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"The Adventures of Huckleberry Finn" is considered by many to be the greatest of all American novels. This sequel to Twain's "The Adventures of Tom Sawyer," is a first person narrative told by its title character. The novel picks up where "The Adventures of Tom Sawyer" leaves off. Huck Finn who is now wealthy with the discovery of treasure at the end of "The Adventures of Tom Sawyer" finds himself in great danger from his abusive drunkard father who wishes to cash in on Huck's fortune. Fearing for his life Huck believes that he must run away from his home with the Widow Douglas and her Sister, Miss Watson. Huck fakes his own death and escapes to Jackson's Island. There he finds Miss Watson's escaped slave, Jim. Together they escape down the Mississippi River on a raft. "The Adventures of Huckleberry Finn" is a story told in the time of slavery with language that embodies the regional dialects that are common to Twain's work and the Mississippi River Valley in which Twain grew up. The novel is as much a biting and satirical commentary on slavery, religion, and civilized society as it is a light-hearted comedy and buddy travel story through Midwestern 19th century America. This edition is printed on premium acid-free paper and includes an introduction by Brander Matthews.
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Since its publication in 1946, George Orwell's fable of a workers' revolution gone wrong has rivaled Hemingway's The Old Man and the Sea as the Shortest Serious Novel It's OK to Write a Book Report About. (The latter is three pages longer and less fun to read.) Fueled by Orwell's intense disillusionment with Soviet Communism, Animal Farm is a nearly perfect piece of writing, both an engaging story and an allegory that actually works. When the downtrodden beasts of Manor Farm oust their drunken human master and take over management of the land, all are awash in collectivist zeal. Everyone willingly works overtime, productivity soars, and for one brief, glorious season, every belly is full. The animals' Seven Commandment credo is painted in big white letters on the barn. All animals are equal. No animal shall drink alcohol, wear clothes, sleep in a bed, or kill a fellow four-footed creature. Those that go upon four legs or wings are friends and the two-legged are, by definition, the enemy. Too soon, however, the pigs, who have styled themselves leaders by virtue of their intelligence, succumb to the temptations of privilege and power. "We pigs are brainworkers. The whole management and organisation of the farm depend on us. Day and night, we are watching over your welfare. It is for your sake that we drink that milk and eat those apples." While this swinish brotherhood sells out the revolution, cynically editing the Seven Commandments to excuse their violence and greed, the common animals are once again left hungry and exhausted, no better off than in the days when humans ran the farm. Satire Animal Farm may be, but it's a stony reader who remains unmoved when the stalwart workhorse, Boxer, having given his all to his comrades, is sold to the glue factory to buy booze for the pigs. Orwell's view of Communism is bleak indeed, but given the history of the Russian people since 1917, his pessimism has an air of prophecy. --Joyce ThompsonFrom the Back Cover:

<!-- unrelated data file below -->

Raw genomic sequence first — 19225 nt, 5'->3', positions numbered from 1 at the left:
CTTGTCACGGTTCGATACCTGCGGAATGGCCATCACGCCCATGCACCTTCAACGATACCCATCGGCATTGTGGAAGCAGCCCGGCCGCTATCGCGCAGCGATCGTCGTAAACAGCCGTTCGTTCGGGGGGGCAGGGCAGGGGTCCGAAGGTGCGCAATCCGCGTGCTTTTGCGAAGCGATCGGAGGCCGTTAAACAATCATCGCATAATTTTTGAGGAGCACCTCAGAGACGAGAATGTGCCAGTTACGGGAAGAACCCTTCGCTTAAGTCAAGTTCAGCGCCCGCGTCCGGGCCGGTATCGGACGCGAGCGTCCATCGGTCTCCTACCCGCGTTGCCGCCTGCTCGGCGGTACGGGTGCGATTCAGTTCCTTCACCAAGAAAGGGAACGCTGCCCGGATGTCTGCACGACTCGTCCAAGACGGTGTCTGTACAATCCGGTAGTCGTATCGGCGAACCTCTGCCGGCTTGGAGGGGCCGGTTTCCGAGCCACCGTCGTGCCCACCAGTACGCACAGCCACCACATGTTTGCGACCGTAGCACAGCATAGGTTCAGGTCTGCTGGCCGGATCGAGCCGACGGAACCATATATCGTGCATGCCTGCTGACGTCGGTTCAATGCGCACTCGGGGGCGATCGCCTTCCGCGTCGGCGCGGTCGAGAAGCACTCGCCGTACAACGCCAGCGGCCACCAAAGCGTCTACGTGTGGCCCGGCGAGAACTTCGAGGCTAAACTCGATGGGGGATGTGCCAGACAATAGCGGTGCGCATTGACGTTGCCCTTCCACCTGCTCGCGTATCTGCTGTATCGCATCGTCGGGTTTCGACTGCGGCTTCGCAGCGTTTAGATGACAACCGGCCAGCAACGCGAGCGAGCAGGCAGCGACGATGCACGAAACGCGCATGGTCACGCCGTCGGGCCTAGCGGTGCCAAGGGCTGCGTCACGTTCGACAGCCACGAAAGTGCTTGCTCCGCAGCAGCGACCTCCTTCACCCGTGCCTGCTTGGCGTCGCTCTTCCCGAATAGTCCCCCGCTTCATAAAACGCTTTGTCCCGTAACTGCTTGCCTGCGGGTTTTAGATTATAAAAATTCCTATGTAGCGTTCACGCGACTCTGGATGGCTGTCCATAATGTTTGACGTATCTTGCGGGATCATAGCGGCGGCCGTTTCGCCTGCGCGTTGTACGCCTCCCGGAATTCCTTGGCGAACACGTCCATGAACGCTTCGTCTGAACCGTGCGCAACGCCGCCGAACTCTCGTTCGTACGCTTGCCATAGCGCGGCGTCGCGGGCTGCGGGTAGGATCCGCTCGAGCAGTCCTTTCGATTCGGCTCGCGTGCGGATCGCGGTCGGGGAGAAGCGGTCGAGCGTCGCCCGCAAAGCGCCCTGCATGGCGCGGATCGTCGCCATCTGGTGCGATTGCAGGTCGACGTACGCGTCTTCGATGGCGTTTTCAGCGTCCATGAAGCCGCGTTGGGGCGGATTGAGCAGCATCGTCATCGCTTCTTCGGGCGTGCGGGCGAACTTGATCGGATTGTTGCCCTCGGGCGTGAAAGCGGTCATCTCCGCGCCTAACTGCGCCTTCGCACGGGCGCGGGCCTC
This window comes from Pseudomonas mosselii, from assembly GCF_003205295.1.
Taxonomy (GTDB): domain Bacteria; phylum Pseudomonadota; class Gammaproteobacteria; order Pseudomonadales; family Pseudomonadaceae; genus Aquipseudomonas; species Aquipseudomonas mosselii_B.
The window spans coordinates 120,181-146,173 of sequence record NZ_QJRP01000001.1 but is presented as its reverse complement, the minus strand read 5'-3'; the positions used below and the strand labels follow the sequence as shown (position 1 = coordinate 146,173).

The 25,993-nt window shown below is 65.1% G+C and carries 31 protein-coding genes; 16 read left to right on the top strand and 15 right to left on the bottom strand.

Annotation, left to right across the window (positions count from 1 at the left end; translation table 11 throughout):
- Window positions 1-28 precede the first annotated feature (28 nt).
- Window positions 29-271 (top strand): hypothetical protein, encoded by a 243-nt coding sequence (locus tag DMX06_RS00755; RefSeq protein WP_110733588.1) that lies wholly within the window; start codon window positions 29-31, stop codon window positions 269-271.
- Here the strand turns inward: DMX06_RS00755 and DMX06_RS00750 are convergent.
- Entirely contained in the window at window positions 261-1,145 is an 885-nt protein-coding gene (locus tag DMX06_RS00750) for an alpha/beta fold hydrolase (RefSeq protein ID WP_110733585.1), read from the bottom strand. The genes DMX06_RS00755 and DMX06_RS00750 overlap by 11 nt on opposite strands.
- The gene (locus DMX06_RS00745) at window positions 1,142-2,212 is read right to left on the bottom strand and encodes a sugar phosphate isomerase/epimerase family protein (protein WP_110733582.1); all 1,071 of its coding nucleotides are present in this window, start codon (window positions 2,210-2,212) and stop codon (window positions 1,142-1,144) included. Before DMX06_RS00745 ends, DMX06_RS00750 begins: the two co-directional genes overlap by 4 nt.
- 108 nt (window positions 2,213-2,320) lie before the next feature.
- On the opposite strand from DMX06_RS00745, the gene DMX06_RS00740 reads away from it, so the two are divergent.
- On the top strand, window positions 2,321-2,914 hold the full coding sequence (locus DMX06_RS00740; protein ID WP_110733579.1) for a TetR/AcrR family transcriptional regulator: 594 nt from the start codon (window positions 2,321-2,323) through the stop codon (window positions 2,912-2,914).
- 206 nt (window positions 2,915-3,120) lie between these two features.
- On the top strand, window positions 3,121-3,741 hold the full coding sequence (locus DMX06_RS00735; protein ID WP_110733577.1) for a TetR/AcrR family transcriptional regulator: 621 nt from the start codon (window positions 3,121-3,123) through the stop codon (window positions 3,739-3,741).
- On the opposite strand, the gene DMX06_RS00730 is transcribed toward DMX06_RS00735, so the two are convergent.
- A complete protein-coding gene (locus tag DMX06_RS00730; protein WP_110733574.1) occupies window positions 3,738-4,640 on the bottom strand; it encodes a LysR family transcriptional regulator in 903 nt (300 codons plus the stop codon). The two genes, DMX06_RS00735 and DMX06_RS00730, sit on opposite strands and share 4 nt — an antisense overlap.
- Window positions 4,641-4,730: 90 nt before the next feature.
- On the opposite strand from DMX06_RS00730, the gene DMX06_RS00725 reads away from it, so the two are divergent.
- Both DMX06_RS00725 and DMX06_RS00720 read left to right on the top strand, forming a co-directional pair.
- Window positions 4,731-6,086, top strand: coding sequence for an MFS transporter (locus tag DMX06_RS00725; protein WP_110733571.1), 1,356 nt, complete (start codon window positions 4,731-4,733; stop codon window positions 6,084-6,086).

A farm is taken over by its overworked, mistreated animals. With flaming idealism and stirring slogans, they embark on the creation of a paradise of progress, justice, and equality. Thus the stage is set for one of the most telling satiric fables ever penned -- a razor-edged fairy tale for grown-ups that records the evolution from revolution against tyranny to a totalitarianism just as terrible. When Animal Farm was first published fifty years ago, Stalinist Russia was seen as its target. Today it is devastatingly clear that wherever and whenever freedom is attacked, under whatever banner; the cutting clarity and savage comedy of George Orwell's masterpiece have a meaning and message still ferociously fresh.
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Book Description HOLT, RINEHART AND WINSTON, 2009. Condition: New. book. Seller Inventory # M0030554349
Book Description HOLT, RINEHART AND WINSTON, 2009. Hardcover. Condition: New. Seller Inventory # DADAX0030554349
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Book Description Holt Rinehart & Winston, 1999. Hardcover. Condition: Brand New. later printing edition. 153 pages. 8.00x5.50x0.50 inches. In Stock. Seller Inventory # 0030554349
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